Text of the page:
TV: the finish is forecast for 4.55pm Euro time. It’s on France TV and Eurosport/GCN. If you’ve enjoyed watching Paris-Nice all week and then channel hopping to Tirreno-Adriatico, the timings are reversed with the last stage in Italy a likely sprint finish and due around 3.15pm CET.

18 thoughts on “Paris-Nice Stage 8 Preview”

  1. I don’t keep records but it seems to me that the race to the sun is often a race to the wet. Pedersen seems to like bad weather … anyone else?

    • Yeah as someone who these days watches cycling more for the soothing cinematography it’s felt more like ‘the race from the sun’… definitely better lighting and scenery up north this year.

    • The guy who just won TA might be best when climbing in the cold and wet. Though maybe we can dispense with the dependent clause. And the qualifier.

    • The last bit about the Yates brothers didn’t go through. Think Simon may play it more cautiously but he’s often an agressive rider so we’ll see. Ineos may want something more than Martinez’s podium from this race, especially as it’s Nice where their sponsor is a big presence with the football team etc.

  2. A wet stage on narrow, twisty descents?
    Spells danger for someone, Roglic has previous for problems.

    Why are there so many saint this and saint that in mid / southern France compared to the rest of the country, there’s a real marked change in place names as the stages progress?

    • Nervous day for Roglič. He’s won plenty of stage races but in France so far his biggest win has been the Tour de l’Ain. Asked if he was cursed in French stage races yesterday, he replied along the lines of “I’ll just pretend it’s Spain then”.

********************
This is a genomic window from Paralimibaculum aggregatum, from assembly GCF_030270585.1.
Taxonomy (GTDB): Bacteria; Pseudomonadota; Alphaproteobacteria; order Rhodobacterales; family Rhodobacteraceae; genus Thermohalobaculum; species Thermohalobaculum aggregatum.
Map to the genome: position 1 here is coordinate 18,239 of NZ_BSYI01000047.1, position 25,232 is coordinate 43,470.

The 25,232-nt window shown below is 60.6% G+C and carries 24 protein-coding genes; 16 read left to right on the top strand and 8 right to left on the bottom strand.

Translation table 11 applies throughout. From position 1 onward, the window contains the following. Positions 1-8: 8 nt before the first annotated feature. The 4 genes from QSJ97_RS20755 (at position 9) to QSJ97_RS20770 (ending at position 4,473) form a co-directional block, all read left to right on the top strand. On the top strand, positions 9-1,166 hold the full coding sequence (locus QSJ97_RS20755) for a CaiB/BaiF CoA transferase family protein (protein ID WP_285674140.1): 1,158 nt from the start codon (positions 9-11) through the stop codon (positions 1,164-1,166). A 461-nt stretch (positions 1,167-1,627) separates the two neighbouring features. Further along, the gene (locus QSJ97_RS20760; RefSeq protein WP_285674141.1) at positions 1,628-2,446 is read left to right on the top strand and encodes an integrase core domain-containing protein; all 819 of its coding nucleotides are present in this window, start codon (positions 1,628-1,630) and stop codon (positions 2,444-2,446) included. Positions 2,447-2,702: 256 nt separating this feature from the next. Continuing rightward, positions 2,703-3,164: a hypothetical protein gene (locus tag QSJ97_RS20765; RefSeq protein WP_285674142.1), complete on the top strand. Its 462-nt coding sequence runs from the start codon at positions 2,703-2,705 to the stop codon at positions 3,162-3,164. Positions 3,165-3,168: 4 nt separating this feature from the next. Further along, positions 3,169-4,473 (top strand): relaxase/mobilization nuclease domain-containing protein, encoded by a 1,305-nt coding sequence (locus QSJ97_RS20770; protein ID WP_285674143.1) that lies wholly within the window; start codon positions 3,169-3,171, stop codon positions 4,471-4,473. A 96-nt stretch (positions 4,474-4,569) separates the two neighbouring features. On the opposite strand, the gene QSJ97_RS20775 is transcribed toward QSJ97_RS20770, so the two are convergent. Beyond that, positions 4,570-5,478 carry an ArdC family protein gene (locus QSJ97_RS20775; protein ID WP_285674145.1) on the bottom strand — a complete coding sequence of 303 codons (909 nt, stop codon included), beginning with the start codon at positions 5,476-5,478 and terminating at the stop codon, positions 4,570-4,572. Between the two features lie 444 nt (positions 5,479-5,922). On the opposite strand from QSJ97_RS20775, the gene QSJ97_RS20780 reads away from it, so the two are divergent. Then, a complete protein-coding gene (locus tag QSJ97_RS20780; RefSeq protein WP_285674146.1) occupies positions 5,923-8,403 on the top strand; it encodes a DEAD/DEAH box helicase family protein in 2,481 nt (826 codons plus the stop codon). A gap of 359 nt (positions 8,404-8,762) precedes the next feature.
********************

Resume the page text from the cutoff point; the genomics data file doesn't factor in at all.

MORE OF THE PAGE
There’s a map of places across Europe with towns called Saint… San etc and most are in France but within France they’re spread evenly across, see,159116,22172206,the-map-of-holy-places-in-europe.html (it’s Wyborcza, the Polish newspaper, but the article’s in English)

      • To note on this topic, villages were often named after parishes or abbeys, and bear the names of churches and chapels (hence the Saint Somethingorother).
        But some places also bear the name of a local saint. You’ll find those on major pilgrim ways, where many religious zealots would pass by and adore the remains of saints along the way. Because those were located onarge thoroughfares in the Middle Ages, they are sometimes still large places with a rich history. That is the case of St Etienne, a major city in central France, or the beautiful San Gimignano, which has appeared briefly on the Strade Bianche broadcast.

  3. Roglic just seemed to have 5% in hand on the final climb yesterday while Martinez, Yates and Quintana were at the limit. Roglic is also one (but not the only) of the anomalies for modern climbers being powerfully built while both Yates twins, Quintana, Gaudu and most of the others are flyweights.

    Simon Yates can be a demon descender and the méteo shows intermittent light rain for Nice from 14h00. Could he test Roglic on the final desecent and hope to stay clear?

  4. Yates can be a decent descender but my guess would be that he has too much of a deficit to make up to risk it.
    65 kg is hardly “powerfully built”.